It’s a little over a mile from where I grew up to where I now live and in March of next year there will be 55 years of time between the year of my birth and the calendar year of life that I will enter into. It’s only a short distance, a short drive, between these two geographic points on the map. But it’s been a long, long road replete with many difficult learning experiences, quite a few mistakes in judgment, more closet skeletons than I care to admit, circumstances aplenty that I could use as excuses, as obstacles too difficult to overcome.
I review the past and wonder how I have possibly survived it. I try to envision the future and imagined glimpses of it, based on where I am now in my natural and spiritual journeys, contain more unknown elements than familiar ones. There is more that I don’t know about future destinations and points of arrival than I know. I only know that I’m slowly traveling, heading in a certain direction, into a future that refuses to disclose the elements and events pertaining to my life. This is a little frightening. It is, at the same time, tremendously stimulating.
This, I think, is the nature of pilgrimage. We know where we want to go. We act in faith on what we sense to be true. We travel in hope despite the unknown, despite the dangers, despite the fact that our going makes us vulnerable. Yet, in the depths of our being, fidelity and its calm assurance bids us peace and continues to lure and woo us. Our steps are slow as we ascend and descend the steeps and grades.
“The fact is that when I commit myself, I grant in principle that the commitment will not again be put into question. It at once bars a certain number of possibilities; it bids me invent a certain modus vivendi which I would otherwise be precluded from envisaging. Here there appears in a rudimentary form what I call creative fidelity. My behavior will be completely colored by this act embodying the decision that the commitment will not again be questioned. The possibility which has been barred or denied will thus be demoted to the rank of a temptation.”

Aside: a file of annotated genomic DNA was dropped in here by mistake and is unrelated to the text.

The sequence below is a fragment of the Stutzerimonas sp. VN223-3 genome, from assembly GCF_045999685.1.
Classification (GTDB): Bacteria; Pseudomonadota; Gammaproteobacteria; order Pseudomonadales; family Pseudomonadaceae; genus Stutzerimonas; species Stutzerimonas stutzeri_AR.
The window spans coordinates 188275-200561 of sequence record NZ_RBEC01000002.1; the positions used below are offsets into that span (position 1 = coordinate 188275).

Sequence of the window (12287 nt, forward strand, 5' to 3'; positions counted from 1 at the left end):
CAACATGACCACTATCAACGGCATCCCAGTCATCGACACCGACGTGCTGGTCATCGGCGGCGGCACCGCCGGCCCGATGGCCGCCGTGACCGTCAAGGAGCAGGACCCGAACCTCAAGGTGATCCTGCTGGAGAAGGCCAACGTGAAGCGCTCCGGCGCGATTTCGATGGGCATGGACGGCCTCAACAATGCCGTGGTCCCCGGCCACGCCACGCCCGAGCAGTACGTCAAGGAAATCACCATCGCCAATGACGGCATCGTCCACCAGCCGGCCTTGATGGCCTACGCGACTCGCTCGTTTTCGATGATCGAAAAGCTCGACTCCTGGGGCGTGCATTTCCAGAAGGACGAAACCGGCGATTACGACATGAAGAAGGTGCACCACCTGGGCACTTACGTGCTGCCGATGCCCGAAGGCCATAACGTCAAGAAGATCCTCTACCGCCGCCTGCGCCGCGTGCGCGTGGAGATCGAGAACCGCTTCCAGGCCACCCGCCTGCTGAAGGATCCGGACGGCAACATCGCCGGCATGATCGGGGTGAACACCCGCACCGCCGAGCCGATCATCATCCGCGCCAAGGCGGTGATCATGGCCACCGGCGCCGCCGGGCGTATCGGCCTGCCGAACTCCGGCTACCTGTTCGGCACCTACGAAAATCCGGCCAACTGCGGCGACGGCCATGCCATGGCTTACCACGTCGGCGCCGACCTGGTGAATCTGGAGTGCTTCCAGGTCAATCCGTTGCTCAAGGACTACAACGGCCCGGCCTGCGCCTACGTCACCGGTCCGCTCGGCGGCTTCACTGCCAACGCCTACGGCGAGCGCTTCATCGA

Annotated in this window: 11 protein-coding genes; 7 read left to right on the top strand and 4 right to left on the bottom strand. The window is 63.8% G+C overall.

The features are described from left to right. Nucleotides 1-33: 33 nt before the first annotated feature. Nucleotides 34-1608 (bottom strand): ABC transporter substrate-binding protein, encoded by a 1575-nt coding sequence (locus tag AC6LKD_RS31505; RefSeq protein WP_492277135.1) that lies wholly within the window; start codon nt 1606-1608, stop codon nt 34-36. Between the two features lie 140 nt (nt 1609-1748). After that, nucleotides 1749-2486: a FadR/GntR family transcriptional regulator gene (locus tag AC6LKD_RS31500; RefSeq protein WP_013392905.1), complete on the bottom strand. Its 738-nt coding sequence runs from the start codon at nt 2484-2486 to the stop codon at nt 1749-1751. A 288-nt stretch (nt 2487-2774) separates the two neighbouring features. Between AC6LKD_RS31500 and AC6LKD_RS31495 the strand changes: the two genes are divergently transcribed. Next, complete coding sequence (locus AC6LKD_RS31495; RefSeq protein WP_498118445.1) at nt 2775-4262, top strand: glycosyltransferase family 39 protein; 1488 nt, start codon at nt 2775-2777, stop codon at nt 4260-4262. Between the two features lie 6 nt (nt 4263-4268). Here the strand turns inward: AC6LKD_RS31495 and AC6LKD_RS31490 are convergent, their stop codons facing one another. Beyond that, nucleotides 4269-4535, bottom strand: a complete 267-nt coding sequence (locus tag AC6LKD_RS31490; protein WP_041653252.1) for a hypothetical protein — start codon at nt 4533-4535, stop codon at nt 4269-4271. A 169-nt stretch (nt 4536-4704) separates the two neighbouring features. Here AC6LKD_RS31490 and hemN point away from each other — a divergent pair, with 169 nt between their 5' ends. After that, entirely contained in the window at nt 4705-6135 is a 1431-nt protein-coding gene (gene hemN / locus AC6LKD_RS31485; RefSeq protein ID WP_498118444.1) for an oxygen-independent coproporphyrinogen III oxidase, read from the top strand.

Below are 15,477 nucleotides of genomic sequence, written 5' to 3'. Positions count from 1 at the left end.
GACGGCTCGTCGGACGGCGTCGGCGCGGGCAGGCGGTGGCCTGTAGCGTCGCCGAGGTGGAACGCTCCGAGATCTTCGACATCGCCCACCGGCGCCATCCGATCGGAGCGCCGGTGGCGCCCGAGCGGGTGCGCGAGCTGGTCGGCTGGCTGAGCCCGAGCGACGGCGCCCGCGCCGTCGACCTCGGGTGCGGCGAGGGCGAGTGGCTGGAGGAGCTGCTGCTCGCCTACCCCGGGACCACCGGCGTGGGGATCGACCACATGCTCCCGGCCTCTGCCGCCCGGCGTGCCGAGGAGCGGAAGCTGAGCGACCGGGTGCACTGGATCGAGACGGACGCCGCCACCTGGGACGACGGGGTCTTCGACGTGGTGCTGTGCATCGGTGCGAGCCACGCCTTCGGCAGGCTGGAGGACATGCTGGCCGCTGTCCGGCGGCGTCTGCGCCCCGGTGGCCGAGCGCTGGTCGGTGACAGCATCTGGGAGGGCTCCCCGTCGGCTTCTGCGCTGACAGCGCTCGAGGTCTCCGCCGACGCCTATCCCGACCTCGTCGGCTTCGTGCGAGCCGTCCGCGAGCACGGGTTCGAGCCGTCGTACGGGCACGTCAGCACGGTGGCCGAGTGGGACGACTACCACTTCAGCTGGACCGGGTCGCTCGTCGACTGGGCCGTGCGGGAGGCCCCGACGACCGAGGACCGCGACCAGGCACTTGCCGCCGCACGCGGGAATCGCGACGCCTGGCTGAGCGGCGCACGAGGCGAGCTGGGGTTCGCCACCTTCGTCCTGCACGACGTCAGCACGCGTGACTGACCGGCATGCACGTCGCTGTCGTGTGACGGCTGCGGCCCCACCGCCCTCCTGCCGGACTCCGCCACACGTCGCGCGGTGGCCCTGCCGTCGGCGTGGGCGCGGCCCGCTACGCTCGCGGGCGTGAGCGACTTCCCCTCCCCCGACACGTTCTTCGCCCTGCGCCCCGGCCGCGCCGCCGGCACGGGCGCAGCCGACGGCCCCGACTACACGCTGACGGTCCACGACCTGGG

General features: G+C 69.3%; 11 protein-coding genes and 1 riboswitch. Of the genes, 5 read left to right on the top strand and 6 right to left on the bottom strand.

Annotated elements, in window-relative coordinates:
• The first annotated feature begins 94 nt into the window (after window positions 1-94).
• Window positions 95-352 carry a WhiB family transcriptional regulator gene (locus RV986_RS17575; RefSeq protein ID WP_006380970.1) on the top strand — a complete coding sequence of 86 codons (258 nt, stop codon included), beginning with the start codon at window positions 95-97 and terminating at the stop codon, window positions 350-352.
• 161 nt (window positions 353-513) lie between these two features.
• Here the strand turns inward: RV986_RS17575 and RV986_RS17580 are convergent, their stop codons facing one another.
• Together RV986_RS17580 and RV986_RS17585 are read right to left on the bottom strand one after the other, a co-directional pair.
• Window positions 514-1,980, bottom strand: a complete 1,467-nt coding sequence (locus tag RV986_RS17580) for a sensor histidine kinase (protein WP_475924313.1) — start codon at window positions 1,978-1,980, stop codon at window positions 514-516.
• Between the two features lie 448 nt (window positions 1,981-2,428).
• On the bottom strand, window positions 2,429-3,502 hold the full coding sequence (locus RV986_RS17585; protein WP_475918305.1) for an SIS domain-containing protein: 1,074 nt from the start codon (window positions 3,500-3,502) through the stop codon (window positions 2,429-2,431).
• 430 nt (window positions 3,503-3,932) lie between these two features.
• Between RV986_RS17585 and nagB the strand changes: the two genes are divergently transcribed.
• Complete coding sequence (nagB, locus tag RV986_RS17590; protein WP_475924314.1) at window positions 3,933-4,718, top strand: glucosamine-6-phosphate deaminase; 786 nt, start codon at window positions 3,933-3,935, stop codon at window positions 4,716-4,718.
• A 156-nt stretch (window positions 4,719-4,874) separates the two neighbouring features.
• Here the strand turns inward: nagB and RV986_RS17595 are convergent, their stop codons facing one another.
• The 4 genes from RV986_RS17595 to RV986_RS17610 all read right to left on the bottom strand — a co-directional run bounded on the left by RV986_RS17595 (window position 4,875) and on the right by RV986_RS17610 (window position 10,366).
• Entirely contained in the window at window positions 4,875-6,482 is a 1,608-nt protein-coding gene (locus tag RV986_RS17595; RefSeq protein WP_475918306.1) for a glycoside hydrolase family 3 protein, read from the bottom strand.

“Two roads diverged in a yellow wood …
And both that morning lay
In leaves no step had trodden black.
Oh, I kept the first for another day!
Yet knowing how way leads on to way,
I doubted if I should ever come back.”
The slowness of our pilgrim journey makes us ever more aware of our surroundings, excites our senses, sharpens our awareness. We remain committed despite. We remain committed because. We remain committed even though it may not seem rational or make sense to anyone else. Though we don’t know what we will encounter on the way, where the path leads as it wanders through unfamiliar terrain, we know we are on the right path. An inner conviction, an inner confidence, continues to whisper one word. Onward.
 Gabriel Marcel, French Philosopher, 1889-1973
 From “The Road Not Taken,” by Robert Frost